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agita agitation alarm Allan Water Alverley ancholy apoplexy Apsley arms attended baronet Beauchamp beautiful called calm Captain carriage choly Colonel St Helen continued daugh dear dear doctor doctor door dreadful dress Dudleigh Effingstone Elliott excitement exclaimed eyes face faint father fear feelings felt hand head hear heard heart hour hurried husband inquired instantly Lady Anne laudanum length letter look Lord Seckington melan ment mind Miss Edwards Miss Hillary morning mother ness never night nine o'clock o'clock occasion Old Bailey once pale patient paused poor profes quired racter recollect replied scarcely scene seemed servant sigh Sir Henry sitting smile Somerfield soon spirits Stafford stood sudden suddenly suffered tears tell thing thought tion told tone trembling turbed turned uttered voice walked whispered wife woman word wretched young
Page 442 - It is vain for you to rise up early, to sit up late, to eat the bread of sorrows: for so he giveth his beloved sleep.
Page 389 - Yet once more, O ye laurels, and once more Ye myrtles brown, with ivy never sere, I come to pluck your berries harsh and crude, And with forced fingers rude, Shatter your leaves before the mellowing year. Bitter constraint, and sad occasion dear, Compels me to disturb your season due: For Lycidas is dead, dead ere his prime, Young Lycidas, and hath not left his peer: Who would not sing for Lycidas? he knew...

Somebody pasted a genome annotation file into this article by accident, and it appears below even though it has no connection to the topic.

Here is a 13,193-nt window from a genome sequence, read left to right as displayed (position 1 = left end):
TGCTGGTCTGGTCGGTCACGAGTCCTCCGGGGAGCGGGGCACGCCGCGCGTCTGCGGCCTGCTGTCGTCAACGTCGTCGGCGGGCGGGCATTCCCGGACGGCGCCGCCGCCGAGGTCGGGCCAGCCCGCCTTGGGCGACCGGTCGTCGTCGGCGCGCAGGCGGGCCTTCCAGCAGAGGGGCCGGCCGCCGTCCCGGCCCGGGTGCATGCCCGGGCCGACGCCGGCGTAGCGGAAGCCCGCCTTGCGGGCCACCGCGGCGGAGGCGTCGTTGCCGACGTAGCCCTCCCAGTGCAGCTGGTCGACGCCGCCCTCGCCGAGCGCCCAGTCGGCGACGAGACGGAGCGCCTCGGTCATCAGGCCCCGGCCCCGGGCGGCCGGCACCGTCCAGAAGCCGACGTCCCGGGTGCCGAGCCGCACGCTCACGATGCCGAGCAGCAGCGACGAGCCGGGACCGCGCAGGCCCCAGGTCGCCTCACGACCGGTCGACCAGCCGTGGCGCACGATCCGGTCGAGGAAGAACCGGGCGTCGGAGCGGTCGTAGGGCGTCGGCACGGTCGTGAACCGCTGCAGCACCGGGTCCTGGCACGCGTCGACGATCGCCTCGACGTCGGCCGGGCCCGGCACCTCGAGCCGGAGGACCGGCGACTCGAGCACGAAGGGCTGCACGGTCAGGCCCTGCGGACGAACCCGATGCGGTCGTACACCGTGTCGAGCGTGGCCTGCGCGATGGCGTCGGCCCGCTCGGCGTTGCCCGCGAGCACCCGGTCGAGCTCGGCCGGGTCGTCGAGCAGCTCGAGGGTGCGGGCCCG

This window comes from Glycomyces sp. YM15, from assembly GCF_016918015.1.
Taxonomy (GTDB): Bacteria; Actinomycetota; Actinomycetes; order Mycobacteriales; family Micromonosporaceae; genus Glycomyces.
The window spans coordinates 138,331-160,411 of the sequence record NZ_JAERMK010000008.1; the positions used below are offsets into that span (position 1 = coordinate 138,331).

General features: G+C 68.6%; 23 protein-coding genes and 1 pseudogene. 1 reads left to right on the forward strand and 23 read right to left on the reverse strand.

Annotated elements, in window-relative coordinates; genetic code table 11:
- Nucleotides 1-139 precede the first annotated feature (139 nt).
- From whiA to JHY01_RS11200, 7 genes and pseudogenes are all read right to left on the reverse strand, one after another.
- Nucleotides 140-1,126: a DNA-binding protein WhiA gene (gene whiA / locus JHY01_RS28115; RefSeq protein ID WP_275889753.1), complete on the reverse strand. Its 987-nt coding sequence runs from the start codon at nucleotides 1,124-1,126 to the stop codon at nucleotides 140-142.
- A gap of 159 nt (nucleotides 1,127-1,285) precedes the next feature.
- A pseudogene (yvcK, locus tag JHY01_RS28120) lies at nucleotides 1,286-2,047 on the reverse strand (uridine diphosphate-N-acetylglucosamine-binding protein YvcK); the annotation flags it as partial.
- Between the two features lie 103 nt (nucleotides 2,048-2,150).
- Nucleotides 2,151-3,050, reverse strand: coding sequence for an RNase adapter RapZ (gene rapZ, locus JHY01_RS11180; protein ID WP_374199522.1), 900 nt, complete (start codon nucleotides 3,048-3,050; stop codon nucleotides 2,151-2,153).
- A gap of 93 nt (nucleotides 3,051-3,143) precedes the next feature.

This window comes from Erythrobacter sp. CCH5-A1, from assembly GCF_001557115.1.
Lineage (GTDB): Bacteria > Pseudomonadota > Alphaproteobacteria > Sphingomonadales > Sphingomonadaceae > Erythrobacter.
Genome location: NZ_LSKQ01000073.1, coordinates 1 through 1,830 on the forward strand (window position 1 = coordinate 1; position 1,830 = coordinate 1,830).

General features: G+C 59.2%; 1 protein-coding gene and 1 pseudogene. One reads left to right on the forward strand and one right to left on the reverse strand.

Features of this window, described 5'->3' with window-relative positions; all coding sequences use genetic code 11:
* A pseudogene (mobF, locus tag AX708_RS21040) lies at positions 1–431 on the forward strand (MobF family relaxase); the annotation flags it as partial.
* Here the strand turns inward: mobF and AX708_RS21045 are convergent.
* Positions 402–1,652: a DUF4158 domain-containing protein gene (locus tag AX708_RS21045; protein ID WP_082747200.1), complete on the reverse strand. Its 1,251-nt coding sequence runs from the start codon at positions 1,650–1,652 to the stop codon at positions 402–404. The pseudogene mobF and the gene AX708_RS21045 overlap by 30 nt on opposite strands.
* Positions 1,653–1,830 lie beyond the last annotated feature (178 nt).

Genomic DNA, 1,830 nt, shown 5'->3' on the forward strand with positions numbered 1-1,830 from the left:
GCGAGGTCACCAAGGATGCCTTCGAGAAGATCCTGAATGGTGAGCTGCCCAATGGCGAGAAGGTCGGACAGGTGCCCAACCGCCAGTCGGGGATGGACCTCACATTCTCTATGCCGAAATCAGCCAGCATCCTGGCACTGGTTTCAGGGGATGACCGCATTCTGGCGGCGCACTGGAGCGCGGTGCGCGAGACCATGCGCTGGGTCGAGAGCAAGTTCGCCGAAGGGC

Page 305 - And when he came into the house, he suffered no man to go in, save Peter, and James, and John, and the father and the mother of the maiden. And all wept, and bewailed her ; but he said, Weep not ; she is not dead, but sleepeth.
Page 305 - ... that she was not hid, she came trembling, and falling down before him, she declared unto him before all the people for what cause she had touched him, and how she was healed immediately.
Page 367 - LORD, by thy favour thou hast made my mountain to stand strong : thou didst hide thy face, and I was troubled. 8 I cried to thee, O LORD ; and unto the LORD I made supplication. 9 What profit is there in my blood, when I go down to the pit? Shall the dust praise thee? shall it declare thy truth?
Page 305 - And all wept, and bewailed her : but he said, Weep not ; she is not dead, but sleepeth. And they laughed him to scorn, knowing that she was dead. And he put them all out, and took her by the hand, and called, saying, Maid, arise. And her spirit came again, and she arose straightway : and he commanded to give her meat.
Page 304 - PEACE be to this house, and to all that dwell in it. IT When he cometh into the sick man's presence, he shall say, kneeling down, REMEMBER not, LORD, our iniquities, nor the iniquities of our forefathers ; Spare us, good LORD, spare thy people, whom thou hast redeemed with thy most precious blood ; and be not angry with us for ever.
Page 386 - It is better to go to the house of mourning than to go to the house of feasting...
Page 44 - He was informed by the footman, whom he had bribed with five shillings, that Miss 's own house was in another part of the town, and that her stay at Captain 's was only for a day or two. He returned to his hotel in a state of tumultuous excitement, which can be better conceived than described. As may...